in the middle of the room, but shuddering as he was about to drop into it, and seeming to glance over his shoulder, dragged it back close to the wall as close as it would go—ground it against it—and sat down.
Not a word had been exchanged. He looked from one to another in silence. If an eye was furtively raised and met his, it was instantly averted. When his hollow voice broke silence, they all three started. They had never heard its tones before.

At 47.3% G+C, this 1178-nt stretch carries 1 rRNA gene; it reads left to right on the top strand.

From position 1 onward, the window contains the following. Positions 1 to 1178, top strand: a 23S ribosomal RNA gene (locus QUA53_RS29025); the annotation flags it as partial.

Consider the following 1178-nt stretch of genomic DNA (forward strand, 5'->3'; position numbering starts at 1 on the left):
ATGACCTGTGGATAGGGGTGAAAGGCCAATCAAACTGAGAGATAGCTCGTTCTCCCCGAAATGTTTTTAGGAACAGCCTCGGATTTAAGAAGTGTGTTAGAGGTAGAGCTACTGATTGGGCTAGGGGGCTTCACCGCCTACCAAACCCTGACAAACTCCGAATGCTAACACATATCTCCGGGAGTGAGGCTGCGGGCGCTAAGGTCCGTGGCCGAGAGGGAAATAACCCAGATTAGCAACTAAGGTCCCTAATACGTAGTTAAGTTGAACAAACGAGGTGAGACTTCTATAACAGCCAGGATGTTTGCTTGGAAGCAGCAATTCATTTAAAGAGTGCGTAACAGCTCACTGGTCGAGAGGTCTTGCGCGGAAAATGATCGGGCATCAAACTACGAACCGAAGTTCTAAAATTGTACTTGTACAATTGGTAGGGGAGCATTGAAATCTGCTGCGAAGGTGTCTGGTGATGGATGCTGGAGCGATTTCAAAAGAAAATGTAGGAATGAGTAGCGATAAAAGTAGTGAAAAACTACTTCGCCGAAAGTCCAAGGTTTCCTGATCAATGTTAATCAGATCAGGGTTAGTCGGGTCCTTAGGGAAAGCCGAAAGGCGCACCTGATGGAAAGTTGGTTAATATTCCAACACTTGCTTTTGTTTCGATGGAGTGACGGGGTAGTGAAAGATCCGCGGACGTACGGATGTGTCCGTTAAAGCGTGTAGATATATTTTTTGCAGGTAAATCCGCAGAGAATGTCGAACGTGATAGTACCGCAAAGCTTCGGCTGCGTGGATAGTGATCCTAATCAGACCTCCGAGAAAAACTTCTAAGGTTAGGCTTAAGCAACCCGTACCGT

"How came that dog here?" he asked.
"Alone. Three hours ago."
"To-night's paper says that Fagin's taken. Is it true, or a lie?"
They were silent again.
"Damn you all," said Sikes, passing his hand across his forehead. "Have you nothing to say to me?"
There was an uneasy movement among them, but nobody spoke.
"You that keep this house," said Sikes, turning his face to Crackit, "do you mean to